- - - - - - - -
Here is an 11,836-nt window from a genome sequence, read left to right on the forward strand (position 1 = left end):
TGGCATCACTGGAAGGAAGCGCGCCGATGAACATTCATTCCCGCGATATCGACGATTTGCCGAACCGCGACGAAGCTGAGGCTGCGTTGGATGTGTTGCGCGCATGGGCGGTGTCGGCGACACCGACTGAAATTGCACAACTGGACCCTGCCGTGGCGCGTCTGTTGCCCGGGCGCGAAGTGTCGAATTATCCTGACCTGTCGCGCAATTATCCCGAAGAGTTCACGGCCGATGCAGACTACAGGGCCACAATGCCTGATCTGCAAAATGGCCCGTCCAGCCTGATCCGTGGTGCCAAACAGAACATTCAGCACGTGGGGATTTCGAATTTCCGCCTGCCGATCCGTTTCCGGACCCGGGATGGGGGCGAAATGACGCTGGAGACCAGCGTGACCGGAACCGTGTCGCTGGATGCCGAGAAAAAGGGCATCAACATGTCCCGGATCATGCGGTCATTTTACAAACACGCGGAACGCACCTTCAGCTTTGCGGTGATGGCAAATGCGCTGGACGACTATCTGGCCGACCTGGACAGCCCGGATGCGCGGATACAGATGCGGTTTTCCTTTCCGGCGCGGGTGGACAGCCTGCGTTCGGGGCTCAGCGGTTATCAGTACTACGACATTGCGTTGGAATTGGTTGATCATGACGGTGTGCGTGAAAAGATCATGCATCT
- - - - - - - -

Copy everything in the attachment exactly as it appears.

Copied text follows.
Here is an 11,836-nt window from a genome sequence, read left to right on the forward strand (position 1 = left end):
TGGCATCACTGGAAGGAAGCGCGCCGATGAACATTCATTCCCGCGATATCGACGATTTGCCGAACCGCGACGAAGCTGAGGCTGCGTTGGATGTGTTGCGCGCATGGGCGGTGTCGGCGACACCGACTGAAATTGCACAACTGGACCCTGCCGTGGCGCGTCTGTTGCCCGGGCGCGAAGTGTCGAATTATCCTGACCTGTCGCGCAATTATCCCGAAGAGTTCACGGCCGATGCAGACTACAGGGCCACAATGCCTGATCTGCAAAATGGCCCGTCCAGCCTGATCCGTGGTGCCAAACAGAACATTCAGCACGTGGGGATTTCGAATTTCCGCCTGCCGATCCGTTTCCGGACCCGGGATGGGGGCGAAATGACGCTGGAGACCAGCGTGACCGGAACCGTGTCGCTGGATGCCGAGAAAAAGGGCATCAACATGTCCCGGATCATGCGGTCATTTTACAAACACGCGGAACGCACCTTCAGCTTTGCGGTGATGGCAAATGCGCTGGACGACTATCTGGCCGACCTGGACAGCCCGGATGCGCGGATACAGATGCGGTTTTCCTTTCCGGCGCGGGTGGACAGCCTGCGTTCGGGGCTCAGCGGTTATCAGTACTACGACATTGCGTTGGAATTGGTTGATCATGACGGTGTGCGTGAAAAGATCATGCATCT